As told by our founder, Dr Rola Hallam:
I was a Doctor in the UK when war broke out in my home country of Syria in 2011. I did the only thing I knew I could, and got involved in the humanitarian response. As war engulfed my country, Syrian doctors, nurses, aid workers and volunteers rushed to help their local communities. I joined them and my life changed forever in a day..
A day etched in my heart and mind and soul. A day when dozens of severely burnt children came flooding into a makeshift field hospital I’d helped to build in northern Syria after their school was targeted and bombed by an incendiary weapon; a ball of fire dropped from the sky, instantly killing 12 children and maiming dozens more. With the gut-wrenching smell of burnt flesh in the air, our small medical team and limited supplies were quickly overwhelmed. Reflecting back now, that day taught me three valuable lessons:
1. To save the lives of children caught up in the horrors of war, we must adequately support and resource their life-savers - the local doctors, nurses and first responders from the heart of these communities. The frontline healthcare workers who are risking their lives to save children, working where others can’t or won’t.
2. As frontline healthcare workers, we witness war crimes and tragedy. It is part of our duty of care to speak out against these grave violations; the premeditated bombing of children, their schools and their healthcare workers. We must call for the protection of civilians, for the upholding international humanitarian laws and the Geneva conventions that govern their rights to protection.
3. Saving children doesn’t start at the door of the hospital, it starts before, whilst they are still healthy and alive. Prevention is always better than cure. As medics, we need to work to better protect children so that they don’t arrive in our health facilities injured, maimed and dying.
I’ve spent the last 17 years specialising in saving children. As a paediatric anaesthetist, a global health worker and a war medic, the core of my work has been child health. And since my home country of Syria shattered into a million pieces, I have become a campaigner for the protection of children and their life-savers.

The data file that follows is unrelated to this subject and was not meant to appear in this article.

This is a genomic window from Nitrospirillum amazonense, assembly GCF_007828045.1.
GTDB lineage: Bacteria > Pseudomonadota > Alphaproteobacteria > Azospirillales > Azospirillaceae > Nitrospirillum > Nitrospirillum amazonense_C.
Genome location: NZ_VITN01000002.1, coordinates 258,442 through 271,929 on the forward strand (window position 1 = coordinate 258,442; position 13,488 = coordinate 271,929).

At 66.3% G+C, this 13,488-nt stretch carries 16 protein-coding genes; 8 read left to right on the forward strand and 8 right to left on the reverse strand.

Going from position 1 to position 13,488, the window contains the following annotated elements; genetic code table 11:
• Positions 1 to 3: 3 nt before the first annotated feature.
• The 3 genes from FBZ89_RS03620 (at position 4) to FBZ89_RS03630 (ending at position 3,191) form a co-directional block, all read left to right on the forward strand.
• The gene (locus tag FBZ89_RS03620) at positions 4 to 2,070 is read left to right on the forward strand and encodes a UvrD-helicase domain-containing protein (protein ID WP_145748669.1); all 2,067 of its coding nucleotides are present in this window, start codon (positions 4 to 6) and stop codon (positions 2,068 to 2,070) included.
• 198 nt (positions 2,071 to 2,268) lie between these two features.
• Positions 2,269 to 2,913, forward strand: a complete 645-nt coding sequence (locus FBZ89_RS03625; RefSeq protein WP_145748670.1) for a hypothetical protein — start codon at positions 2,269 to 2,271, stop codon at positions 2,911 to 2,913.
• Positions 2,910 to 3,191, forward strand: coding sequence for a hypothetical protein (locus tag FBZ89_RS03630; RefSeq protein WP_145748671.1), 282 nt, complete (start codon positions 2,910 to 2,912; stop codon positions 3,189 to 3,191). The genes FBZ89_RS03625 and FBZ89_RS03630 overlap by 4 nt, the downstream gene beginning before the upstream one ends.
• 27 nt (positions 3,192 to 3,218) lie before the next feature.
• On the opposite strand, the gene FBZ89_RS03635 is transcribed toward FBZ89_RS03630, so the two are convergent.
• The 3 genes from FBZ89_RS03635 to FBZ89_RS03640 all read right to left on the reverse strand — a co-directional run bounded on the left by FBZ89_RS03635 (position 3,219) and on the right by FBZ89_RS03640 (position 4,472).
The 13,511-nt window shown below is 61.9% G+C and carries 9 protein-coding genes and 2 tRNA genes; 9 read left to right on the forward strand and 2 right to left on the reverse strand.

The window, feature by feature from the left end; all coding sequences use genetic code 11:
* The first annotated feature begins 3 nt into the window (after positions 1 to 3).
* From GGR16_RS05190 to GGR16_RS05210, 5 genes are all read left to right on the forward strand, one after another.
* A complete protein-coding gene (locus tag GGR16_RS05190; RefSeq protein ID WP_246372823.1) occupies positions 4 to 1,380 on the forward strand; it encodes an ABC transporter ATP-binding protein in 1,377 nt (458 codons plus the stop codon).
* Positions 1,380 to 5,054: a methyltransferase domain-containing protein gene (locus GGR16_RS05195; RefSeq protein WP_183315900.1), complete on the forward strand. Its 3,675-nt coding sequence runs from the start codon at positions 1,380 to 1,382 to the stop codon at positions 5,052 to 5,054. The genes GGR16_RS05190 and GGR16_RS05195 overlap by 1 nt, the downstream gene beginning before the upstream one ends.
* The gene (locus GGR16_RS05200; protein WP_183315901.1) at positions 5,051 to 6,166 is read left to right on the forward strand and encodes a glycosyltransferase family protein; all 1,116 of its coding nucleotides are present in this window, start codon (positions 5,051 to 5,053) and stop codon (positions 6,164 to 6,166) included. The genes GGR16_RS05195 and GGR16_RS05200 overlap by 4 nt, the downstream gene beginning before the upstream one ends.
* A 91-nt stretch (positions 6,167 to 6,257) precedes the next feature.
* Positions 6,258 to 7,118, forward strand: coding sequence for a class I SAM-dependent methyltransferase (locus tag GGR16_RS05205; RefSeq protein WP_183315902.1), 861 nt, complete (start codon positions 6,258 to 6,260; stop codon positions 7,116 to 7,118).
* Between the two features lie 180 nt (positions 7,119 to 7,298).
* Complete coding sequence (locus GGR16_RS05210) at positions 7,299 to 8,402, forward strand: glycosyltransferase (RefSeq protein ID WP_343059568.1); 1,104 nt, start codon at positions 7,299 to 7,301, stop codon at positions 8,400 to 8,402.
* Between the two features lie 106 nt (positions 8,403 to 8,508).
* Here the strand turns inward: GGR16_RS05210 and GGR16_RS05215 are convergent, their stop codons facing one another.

Now I am a mother, I want my daughter, and all children, to live healthy, hopeful, joyful lives - to not just survive but thrive. I believe children shouldn’t grow up in war zones, yet 1 in 5 do without access to proper healthcare. In the Middle East and north Africa, this rises to 1 in 3 - which is why we’ve started our work here.
I will spend my life working towards a world where bombs aren’t dropped on children nor their schools or their hospitals; to bring hope, health and healing for children caught in the horrors of war and return the sanctity of schools and hospitals, so that they are places of learning and healing, not death and devastation.
I want to inspire all of us to care and act to save these precious little lives.
I started CanDo to do so.
Together we save more lives.
We have the courage to imagine a better world, the resourcefulness to make it real, the humility to know we don't have all the answers, and the tenacity to stand up again after we have fallen. We work with the heart of a humanitarian and the mind of an entrepreneur; willing to try, embracing doubt, creating new solutions and treating failure as a teacher not an enemy. We bring a fresh, cando, bottom-up approach to healthcare in conflict settings, working in the most volatile places on earth to provide children with access to healthcare and saving lives. We are a global community standing with and for local frontliners. Together we channel resources where they have the biggest impact and can save the most lives. On the front lines, in local hands. With audacious openness, we can create the trusted, relevant and impactful humanitarian community that we all deserve.
Together, transforming humanitarian action.
Together, we CanDo.
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